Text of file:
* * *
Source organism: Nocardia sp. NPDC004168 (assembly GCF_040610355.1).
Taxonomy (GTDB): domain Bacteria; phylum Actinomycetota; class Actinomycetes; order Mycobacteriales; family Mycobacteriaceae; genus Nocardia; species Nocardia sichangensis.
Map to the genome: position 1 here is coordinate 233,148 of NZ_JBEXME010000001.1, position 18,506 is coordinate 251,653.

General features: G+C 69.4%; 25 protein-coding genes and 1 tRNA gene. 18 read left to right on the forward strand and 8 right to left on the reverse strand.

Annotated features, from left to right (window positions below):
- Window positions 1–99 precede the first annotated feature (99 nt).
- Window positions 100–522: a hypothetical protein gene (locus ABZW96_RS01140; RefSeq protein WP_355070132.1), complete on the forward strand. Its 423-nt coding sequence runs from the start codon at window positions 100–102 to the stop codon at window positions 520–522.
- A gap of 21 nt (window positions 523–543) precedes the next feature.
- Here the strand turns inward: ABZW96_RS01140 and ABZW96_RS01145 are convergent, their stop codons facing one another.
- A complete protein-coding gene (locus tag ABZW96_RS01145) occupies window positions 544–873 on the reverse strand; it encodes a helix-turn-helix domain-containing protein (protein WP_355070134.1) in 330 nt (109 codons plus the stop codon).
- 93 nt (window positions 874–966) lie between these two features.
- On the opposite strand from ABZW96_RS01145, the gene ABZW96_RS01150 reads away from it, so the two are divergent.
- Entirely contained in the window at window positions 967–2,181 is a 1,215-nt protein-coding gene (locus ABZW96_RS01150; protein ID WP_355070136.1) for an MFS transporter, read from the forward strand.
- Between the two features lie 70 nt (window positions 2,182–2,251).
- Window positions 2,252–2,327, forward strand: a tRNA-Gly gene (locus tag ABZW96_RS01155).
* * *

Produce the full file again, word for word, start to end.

Source organism: Nocardia sp. NPDC004168 (assembly GCF_040610355.1).
Taxonomy (GTDB): domain Bacteria; phylum Actinomycetota; class Actinomycetes; order Mycobacteriales; family Mycobacteriaceae; genus Nocardia; species Nocardia sichangensis.
Map to the genome: position 1 here is coordinate 233,148 of NZ_JBEXME010000001.1, position 18,506 is coordinate 251,653.

General features: G+C 69.4%; 25 protein-coding genes and 1 tRNA gene. 18 read left to right on the forward strand and 8 right to left on the reverse strand.

Annotated features, from left to right (window positions below):
- Window positions 1–99 precede the first annotated feature (99 nt).
- Window positions 100–522: a hypothetical protein gene (locus ABZW96_RS01140; RefSeq protein WP_355070132.1), complete on the forward strand. Its 423-nt coding sequence runs from the start codon at window positions 100–102 to the stop codon at window positions 520–522.
- A gap of 21 nt (window positions 523–543) precedes the next feature.
- Here the strand turns inward: ABZW96_RS01140 and ABZW96_RS01145 are convergent, their stop codons facing one another.
- A complete protein-coding gene (locus tag ABZW96_RS01145) occupies window positions 544–873 on the reverse strand; it encodes a helix-turn-helix domain-containing protein (protein WP_355070134.1) in 330 nt (109 codons plus the stop codon).
- 93 nt (window positions 874–966) lie between these two features.
- On the opposite strand from ABZW96_RS01145, the gene ABZW96_RS01150 reads away from it, so the two are divergent.
- Entirely contained in the window at window positions 967–2,181 is a 1,215-nt protein-coding gene (locus ABZW96_RS01150; protein ID WP_355070136.1) for an MFS transporter, read from the forward strand.
- Between the two features lie 70 nt (window positions 2,182–2,251).
- Window positions 2,252–2,327, forward strand: a tRNA-Gly gene (locus tag ABZW96_RS01155).